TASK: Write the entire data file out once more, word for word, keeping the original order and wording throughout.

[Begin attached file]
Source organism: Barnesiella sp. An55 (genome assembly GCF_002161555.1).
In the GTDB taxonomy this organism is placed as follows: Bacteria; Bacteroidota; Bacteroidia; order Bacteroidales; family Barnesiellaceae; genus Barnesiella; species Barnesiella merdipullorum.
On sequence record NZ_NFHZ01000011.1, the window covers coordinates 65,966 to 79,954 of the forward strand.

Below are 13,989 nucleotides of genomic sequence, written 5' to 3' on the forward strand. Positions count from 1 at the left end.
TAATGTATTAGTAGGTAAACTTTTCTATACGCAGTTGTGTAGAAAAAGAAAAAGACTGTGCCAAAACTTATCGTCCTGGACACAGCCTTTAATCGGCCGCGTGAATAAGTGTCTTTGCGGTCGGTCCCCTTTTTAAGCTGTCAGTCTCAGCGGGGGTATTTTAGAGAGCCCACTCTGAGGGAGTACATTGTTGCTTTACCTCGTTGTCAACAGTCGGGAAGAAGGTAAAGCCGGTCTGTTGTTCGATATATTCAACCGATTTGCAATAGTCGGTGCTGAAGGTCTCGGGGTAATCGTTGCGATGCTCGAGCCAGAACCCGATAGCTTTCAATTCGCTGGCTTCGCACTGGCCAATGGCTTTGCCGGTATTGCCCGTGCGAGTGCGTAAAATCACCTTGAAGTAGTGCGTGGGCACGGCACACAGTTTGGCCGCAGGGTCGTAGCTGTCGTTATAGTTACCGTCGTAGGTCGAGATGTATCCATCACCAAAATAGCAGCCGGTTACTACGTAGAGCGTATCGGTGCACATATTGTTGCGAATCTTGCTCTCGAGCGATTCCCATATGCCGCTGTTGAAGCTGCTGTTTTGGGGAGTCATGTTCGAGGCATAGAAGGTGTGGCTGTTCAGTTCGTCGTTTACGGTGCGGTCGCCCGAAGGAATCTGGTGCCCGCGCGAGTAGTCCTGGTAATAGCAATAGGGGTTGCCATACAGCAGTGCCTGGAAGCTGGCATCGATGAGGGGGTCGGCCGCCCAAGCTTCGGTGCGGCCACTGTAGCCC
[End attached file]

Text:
Source organism: Barnesiella sp. An55 (genome assembly GCF_002161555.1).
In the GTDB taxonomy this organism is placed as follows: Bacteria; Bacteroidota; Bacteroidia; order Bacteroidales; family Barnesiellaceae; genus Barnesiella; species Barnesiella merdipullorum.
On sequence record NZ_NFHZ01000011.1, the window covers coordinates 65,966 to 79,954 of the forward strand.

Below are 13,989 nucleotides of genomic sequence, written 5' to 3' on the forward strand. Positions count from 1 at the left end.
TAATGTATTAGTAGGTAAACTTTTCTATACGCAGTTGTGTAGAAAAAGAAAAAGACTGTGCCAAAACTTATCGTCCTGGACACAGCCTTTAATCGGCCGCGTGAATAAGTGTCTTTGCGGTCGGTCCCCTTTTTAAGCTGTCAGTCTCAGCGGGGGTATTTTAGAGAGCCCACTCTGAGGGAGTACATTGTTGCTTTACCTCGTTGTCAACAGTCGGGAAGAAGGTAAAGCCGGTCTGTTGTTCGATATATTCAACCGATTTGCAATAGTCGGTGCTGAAGGTCTCGGGGTAATCGTTGCGATGCTCGAGCCAGAACCCGATAGCTTTCAATTCGCTGGCTTCGCACTGGCCAATGGCTTTGCCGGTATTGCCCGTGCGAGTGCGTAAAATCACCTTGAAGTAGTGCGTGGGCACGGCACACAGTTTGGCCGCAGGGTCGTAGCTGTCGTTATAGTTACCGTCGTAGGTCGAGATGTATCCATCACCAAAATAGCAGCCGGTTACTACGTAGAGCGTATCGGTGCACATATTGTTGCGAATCTTGCTCTCGAGCGATTCCCATATGCCGCTGTTGAAGCTGCTGTTTTGGGGAGTCATGTTCGAGGCATAGAAGGTGTGGCTGTTCAGTTCGTCGTTTACGGTGCGGTCGCCCGAAGGAATCTGGTGCCCGCGCGAGTAGTCCTGGTAATAGCAATAGGGGTTGCCATACAGCAGTGCCTGGAAGCTGGCATCGATGAGGGGGTCGGCCGCCCAAGCTTCGGTGCGGCCACTGTAGCCC